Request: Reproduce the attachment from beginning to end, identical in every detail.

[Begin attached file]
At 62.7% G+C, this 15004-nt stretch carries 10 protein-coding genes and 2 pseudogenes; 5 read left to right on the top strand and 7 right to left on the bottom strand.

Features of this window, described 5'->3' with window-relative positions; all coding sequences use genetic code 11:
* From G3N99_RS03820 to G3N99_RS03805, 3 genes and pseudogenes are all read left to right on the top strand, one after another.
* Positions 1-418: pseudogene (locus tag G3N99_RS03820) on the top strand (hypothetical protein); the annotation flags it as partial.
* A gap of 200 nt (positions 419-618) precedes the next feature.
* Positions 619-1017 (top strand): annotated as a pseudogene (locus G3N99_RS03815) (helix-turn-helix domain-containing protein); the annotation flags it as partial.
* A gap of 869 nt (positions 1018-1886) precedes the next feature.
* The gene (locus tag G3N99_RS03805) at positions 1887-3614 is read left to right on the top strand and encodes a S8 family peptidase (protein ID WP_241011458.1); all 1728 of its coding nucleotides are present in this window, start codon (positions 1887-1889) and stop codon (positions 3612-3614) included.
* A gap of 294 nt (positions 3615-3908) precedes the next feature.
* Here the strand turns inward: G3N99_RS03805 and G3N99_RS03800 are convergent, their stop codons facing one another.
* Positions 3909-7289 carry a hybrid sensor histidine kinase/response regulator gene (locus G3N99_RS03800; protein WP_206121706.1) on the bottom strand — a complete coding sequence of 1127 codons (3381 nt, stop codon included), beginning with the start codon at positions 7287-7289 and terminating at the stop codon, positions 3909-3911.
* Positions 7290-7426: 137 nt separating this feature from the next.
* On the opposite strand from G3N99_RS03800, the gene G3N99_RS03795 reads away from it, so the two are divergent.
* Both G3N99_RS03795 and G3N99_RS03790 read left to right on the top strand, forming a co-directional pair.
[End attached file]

At 62.7% G+C, this 15004-nt stretch carries 10 protein-coding genes and 2 pseudogenes; 5 read left to right on the top strand and 7 right to left on the bottom strand.

Features of this window, described 5'->3' with window-relative positions; all coding sequences use genetic code 11:
* From G3N99_RS03820 to G3N99_RS03805, 3 genes and pseudogenes are all read left to right on the top strand, one after another.
* Positions 1-418: pseudogene (locus tag G3N99_RS03820) on the top strand (hypothetical protein); the annotation flags it as partial.
* A gap of 200 nt (positions 419-618) precedes the next feature.
* Positions 619-1017 (top strand): annotated as a pseudogene (locus G3N99_RS03815) (helix-turn-helix domain-containing protein); the annotation flags it as partial.
* A gap of 869 nt (positions 1018-1886) precedes the next feature.
* The gene (locus tag G3N99_RS03805) at positions 1887-3614 is read left to right on the top strand and encodes a S8 family peptidase (protein ID WP_241011458.1); all 1728 of its coding nucleotides are present in this window, start codon (positions 1887-1889) and stop codon (positions 3612-3614) included.
* A gap of 294 nt (positions 3615-3908) precedes the next feature.
* Here the strand turns inward: G3N99_RS03805 and G3N99_RS03800 are convergent, their stop codons facing one another.
* Positions 3909-7289 carry a hybrid sensor histidine kinase/response regulator gene (locus G3N99_RS03800; protein WP_206121706.1) on the bottom strand — a complete coding sequence of 1127 codons (3381 nt, stop codon included), beginning with the start codon at positions 7287-7289 and terminating at the stop codon, positions 3909-3911.
* Positions 7290-7426: 137 nt separating this feature from the next.
* On the opposite strand from G3N99_RS03800, the gene G3N99_RS03795 reads away from it, so the two are divergent.
* Both G3N99_RS03795 and G3N99_RS03790 read left to right on the top strand, forming a co-directional pair.